You're the One (Warner Bros.)

Paul Simon 

You're the One (Warner Bros.)

Paul Simon recently explained his 1983 misfire, Hearts and Bones, to an interviewer as an album that contained songs others talked him into releasing despite his belief that the material was weak. It's easy to hear why that album would be on Simon's mind as You're the One hits stores. You're the One is a disjointed set of love songs that reimagines the deep bruises of Hearts and Bones (recorded around the time of Simon's divorce from Carrie Fisher) as a resigned twinge. (It's also the first Simon project since then to benefit from his sense of humor.) Though its sound isn't compromised with trendy synthesizers and Simmons drums as Hearts and Bones was, You're the One seems similarly unfinished, as though Simon had given up trying to sew his various lyrical notions together and instead darned some handsome socks with the scraps.

The two best songs, the title track and "Darling Lorraine," are immediate and sharp (though the latter borrows liberally from Graceland's "Crazy Love" and title track). "Lorraine" chronicles the highs, lows, and grim finale of a marriage like a musical John Updike novel; "You're the One" glides on the insistent hook of Simon's melody and the Downy-soft playing of guitarist Vincent Nguini (a musical foil for Simon important enough to rival Art Garfunkel). Even while relying on drummer Steve Gadd to reintroduce a drum kit to globetrotter Simon's sound, the album --especially those songs -- remains on very friendly terms with the ticking of Brazilian and African percussion, which is to the good.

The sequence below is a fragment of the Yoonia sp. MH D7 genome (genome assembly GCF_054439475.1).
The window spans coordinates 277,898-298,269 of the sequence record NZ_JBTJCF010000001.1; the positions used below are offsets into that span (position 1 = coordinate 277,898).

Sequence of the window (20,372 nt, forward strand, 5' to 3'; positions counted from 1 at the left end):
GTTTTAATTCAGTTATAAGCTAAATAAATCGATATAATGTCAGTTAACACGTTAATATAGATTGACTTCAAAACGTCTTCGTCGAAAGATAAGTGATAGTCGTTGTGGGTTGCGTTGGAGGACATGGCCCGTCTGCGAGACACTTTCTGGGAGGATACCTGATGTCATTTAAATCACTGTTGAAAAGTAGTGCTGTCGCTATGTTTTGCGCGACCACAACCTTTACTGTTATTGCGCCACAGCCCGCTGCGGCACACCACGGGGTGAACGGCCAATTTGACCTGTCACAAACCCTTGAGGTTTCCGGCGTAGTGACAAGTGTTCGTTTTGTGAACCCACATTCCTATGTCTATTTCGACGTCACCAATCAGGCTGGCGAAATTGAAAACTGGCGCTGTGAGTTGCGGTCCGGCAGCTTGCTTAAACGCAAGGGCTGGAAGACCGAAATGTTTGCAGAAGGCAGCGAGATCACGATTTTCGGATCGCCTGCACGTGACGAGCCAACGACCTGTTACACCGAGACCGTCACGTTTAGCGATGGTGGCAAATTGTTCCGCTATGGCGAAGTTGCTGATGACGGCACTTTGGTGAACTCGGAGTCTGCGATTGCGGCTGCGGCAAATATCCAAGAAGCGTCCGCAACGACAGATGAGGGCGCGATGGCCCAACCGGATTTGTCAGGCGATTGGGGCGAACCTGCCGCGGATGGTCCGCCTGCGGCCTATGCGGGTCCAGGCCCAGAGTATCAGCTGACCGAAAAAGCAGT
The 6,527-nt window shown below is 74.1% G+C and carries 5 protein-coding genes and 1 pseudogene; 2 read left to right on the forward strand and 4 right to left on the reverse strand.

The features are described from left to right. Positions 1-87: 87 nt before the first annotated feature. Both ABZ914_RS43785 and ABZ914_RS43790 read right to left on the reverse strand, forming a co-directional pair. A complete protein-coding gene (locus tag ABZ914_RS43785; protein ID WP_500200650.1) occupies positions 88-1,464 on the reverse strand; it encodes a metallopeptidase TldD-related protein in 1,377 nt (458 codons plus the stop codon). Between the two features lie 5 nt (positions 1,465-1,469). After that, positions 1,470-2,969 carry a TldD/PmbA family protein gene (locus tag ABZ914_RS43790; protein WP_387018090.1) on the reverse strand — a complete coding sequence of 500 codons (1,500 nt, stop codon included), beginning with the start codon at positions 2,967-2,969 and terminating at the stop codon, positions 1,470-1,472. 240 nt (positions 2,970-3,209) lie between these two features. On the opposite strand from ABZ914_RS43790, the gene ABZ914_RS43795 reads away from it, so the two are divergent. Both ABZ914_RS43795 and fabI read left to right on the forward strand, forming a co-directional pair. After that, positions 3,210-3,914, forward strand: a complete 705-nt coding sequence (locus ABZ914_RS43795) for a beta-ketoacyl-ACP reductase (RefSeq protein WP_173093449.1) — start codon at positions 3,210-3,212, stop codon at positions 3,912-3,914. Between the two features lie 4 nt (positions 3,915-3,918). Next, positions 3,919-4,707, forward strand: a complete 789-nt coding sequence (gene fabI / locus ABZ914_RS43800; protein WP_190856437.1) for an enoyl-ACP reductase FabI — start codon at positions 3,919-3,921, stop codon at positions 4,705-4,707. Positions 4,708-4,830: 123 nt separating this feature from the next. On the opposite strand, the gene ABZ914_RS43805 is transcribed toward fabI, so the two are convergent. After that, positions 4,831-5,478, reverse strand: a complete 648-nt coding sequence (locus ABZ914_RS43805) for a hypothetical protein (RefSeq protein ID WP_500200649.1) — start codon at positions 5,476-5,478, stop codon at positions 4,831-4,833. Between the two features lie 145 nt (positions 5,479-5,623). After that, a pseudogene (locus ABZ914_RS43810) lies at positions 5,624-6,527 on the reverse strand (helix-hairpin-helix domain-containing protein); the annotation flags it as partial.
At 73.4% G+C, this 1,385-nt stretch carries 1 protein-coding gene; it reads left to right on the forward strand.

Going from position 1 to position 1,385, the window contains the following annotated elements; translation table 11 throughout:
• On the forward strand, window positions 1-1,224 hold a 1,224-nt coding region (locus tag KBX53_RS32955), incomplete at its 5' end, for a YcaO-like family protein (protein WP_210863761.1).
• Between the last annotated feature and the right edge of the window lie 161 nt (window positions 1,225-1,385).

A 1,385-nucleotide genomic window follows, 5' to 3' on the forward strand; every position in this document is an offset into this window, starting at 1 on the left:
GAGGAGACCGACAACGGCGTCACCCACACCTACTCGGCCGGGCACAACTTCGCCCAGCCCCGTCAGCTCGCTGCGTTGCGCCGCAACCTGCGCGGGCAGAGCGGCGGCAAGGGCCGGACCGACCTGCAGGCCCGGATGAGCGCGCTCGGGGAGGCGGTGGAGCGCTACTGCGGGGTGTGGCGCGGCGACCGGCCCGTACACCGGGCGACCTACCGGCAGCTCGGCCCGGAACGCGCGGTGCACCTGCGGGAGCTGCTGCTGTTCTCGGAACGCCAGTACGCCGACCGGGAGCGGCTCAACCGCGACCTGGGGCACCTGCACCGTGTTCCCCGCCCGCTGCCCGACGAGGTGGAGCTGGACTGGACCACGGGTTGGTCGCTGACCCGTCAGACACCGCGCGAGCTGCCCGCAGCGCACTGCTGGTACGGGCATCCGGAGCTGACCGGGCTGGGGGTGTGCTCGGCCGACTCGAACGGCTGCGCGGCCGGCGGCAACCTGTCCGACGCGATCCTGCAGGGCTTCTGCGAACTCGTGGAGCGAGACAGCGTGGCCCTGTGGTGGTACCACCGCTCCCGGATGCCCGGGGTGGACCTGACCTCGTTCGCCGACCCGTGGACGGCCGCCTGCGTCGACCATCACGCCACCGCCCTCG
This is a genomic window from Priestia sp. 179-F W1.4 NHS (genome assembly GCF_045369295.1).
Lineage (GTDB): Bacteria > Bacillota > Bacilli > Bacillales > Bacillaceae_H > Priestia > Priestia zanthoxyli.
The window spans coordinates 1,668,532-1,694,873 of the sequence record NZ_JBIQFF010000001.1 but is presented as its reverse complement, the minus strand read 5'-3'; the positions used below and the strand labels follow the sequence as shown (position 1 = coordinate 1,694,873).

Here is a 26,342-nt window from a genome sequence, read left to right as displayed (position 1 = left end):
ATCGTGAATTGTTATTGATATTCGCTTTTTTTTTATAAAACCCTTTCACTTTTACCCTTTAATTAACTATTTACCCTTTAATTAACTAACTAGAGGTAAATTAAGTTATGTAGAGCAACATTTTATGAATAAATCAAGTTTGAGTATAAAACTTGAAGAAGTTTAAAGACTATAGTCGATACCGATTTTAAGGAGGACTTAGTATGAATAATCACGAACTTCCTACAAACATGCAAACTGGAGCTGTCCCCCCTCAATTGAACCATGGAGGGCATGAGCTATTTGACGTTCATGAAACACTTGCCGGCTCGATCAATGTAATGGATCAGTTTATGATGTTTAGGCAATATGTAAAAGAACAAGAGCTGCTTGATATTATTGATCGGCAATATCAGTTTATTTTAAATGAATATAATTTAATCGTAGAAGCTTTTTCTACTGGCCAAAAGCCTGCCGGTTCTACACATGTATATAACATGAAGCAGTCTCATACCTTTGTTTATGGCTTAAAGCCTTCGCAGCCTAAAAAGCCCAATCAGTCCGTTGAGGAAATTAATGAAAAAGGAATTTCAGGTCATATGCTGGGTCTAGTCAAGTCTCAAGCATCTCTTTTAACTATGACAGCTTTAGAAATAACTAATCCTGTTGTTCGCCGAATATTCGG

Ask somebody to love you/You got a lot of nerve, Simon sings on "Look at That," one of the album's slightest numbers. The verses compare marriage -- They close their eyes and now their dreams are legal -- to the flight of an eagle -- Over the mountain, the eagle flies/Through clouds of fire ... you can't believe it. Simon has salvaged worse metaphors before, but the chorus of "Look at That" squanders anything compelling the song has built up. And like too many of these new songs, it ends abruptly. Two songs later, the stately "Love" wanders away from its "burning temples" and "weeping cathedrals" to burp the sub-Brian Wilson banality We crave it (love) so badly/Makes you want to laugh out loud when you receive it/And gobble it like candy. It's a sharp left turn from the poetic grace of 1990's Rhythm of the Saints. It's even pretty far removed from the structure and focus of the poorly executed Capeman. Simon seems to realize that his first solo project in a decade is tentative. His singing on "Pigs, Sheep, and Wolves" is uncharacteristically rubbery, even if it's not especially funny to hear him slur He's a half-a-ton of pig meat. And the first and last songs overcompensate, stretching their appealing quietude to hymnal solemnity. Given Simon's self-criticism, it might have made everybody happy if he'd stitched the words to Hearts and Bones' good half to the pristine production and playing of You're the One.

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